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“Politics as Usual” does not suffice: We need an ethical Commission we can trust

Ethics and Integrity

Ursula Von der Leyen, the new Commission President, is working to put together a new Commission. Many of the candidates to become European Commissioners have been the subject of political scandals, investigations for corruption or questionings about potential conflicts of interest.


While the existence of political scandals is unfortunately nothing new, there is now one key difference. The European Parliament has a new power: the ability to prevent a candidate Commissioner from taking up their post if they fail to convince Members of the legal affairs committee (JURI) that they are free from perceived conflicts of interest.


This is the first time ever that this new procedure is being implemented, putting new MEPs to the test in what promises to be a defining moment for how seriously ethics, integrity and independence is to be taken in the next political mandate.


This new procedure was adopted thanks to the Greens/EFA campaign for changes to the relevant rules that would prevent another “#StopCanete” campaign from ever needing to be launched again. (A quick recap: in 2014, Miguel Arias Cañete, the candidate Commissioner for Climate Action and Energy, held shares in oil sector companies. Despite the furore caused by the evident clash between those business interests and the climate interests he was tasked with representing, he was still appointed as Commissioner after public pressure reportedly led him to sell his shares, despite his family’s close ties to the companies.)


This is why, in the last term, we drafted a European Parliament report on Commissioner’s conflicts of interest, managed to push the European Commission to somewhat improve their ethics rules, and changed the Commissioner’s nomination process so that they cannot be appointed if JURI finds that their declarations of interest are not complete, are unclear, or show a clear risk of a conflict of interest arising that could negatively affect their work.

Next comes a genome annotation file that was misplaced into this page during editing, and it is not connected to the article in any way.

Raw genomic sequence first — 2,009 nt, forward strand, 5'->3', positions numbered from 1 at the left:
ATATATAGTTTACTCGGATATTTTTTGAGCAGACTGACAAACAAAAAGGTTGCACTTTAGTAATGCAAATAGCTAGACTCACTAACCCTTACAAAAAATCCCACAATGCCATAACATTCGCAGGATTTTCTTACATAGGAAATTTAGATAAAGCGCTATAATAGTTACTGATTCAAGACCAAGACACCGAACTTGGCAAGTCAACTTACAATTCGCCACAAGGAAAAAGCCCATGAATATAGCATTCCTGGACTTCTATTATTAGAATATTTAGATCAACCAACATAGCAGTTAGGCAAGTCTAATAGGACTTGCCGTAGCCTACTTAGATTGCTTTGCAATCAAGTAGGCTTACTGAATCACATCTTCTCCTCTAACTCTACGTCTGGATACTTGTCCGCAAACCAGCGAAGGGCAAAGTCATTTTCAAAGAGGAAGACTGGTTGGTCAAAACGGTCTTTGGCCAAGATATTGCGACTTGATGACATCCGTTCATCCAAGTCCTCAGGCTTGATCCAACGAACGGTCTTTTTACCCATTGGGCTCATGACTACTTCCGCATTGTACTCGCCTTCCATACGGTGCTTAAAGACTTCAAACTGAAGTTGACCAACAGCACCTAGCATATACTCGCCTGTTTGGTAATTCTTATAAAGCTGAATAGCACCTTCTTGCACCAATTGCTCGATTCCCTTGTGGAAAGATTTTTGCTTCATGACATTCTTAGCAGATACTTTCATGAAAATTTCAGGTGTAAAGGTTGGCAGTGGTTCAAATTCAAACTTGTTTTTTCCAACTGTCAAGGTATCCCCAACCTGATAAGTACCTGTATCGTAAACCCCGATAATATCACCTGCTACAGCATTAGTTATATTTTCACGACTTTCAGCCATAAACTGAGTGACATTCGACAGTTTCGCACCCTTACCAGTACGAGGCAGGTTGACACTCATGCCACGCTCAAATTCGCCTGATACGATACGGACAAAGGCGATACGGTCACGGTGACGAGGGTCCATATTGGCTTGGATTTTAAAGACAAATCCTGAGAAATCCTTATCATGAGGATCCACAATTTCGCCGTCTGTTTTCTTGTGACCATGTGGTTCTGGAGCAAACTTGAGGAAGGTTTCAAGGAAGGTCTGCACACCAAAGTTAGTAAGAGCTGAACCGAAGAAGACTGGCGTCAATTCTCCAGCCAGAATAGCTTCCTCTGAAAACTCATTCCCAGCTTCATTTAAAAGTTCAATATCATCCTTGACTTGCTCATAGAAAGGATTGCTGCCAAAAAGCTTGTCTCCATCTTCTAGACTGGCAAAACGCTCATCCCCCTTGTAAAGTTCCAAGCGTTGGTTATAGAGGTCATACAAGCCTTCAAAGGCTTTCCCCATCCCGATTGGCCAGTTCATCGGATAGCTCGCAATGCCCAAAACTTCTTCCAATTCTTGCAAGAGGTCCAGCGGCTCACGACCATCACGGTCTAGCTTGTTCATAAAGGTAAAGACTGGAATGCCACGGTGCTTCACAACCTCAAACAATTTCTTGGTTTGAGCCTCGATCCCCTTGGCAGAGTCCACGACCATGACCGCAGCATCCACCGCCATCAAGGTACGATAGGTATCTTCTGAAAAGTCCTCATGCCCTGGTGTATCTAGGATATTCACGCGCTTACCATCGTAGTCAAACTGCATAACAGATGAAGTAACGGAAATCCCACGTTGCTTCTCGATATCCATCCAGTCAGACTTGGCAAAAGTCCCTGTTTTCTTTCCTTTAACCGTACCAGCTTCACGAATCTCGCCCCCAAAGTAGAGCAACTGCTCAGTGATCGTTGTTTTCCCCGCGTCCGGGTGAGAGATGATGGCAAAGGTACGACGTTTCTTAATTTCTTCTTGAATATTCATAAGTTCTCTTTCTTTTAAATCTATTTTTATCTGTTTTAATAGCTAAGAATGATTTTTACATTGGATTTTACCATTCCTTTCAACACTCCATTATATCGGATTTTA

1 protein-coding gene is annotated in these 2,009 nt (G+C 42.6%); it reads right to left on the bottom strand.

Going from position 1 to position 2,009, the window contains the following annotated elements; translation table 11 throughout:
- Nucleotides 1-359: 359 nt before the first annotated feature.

We cannot disappoint the people across Europe who turned up to vote at the last elections by letting ‘politics as usual’ reign in Brussels. If we want a Commission that can deliver real change for people and the planet, we need to be able to trust that they are acting in the public interest, free from political pressure and independently of any private economic interests.


This is why our MEPs in the Legal Affairs Committee (JURI) will be insisting that all candidates sell their shares in companies with economic interests that are tied to European Union decision-making. And we will push so that the MEPs in JURI fully use the Parliament’s new powers to block candidates that have failed to demonstrate the highest levels of independence, ethics and integrity.


But whatever happens in JURI, the need for an independent ethics body is clear. Although this new conflicts of interest test is a step in the right direction, the process remains highly political. JURI committee members will only agree to block a candidate Commissioner if there is a majority among the biggest groups.


If the three biggest groups decide to band together to wave through most of the candidates in JURI, there will still be another round of hearings before the competent Parliament committees (between 30th September and 8th October). We will be there, asking the uncomfortable questions. In the end, the new European Commission can only be appointed if the European Parliament votes in favour of Von der Leyen’s whole new set-up - so this story is far from over yet.


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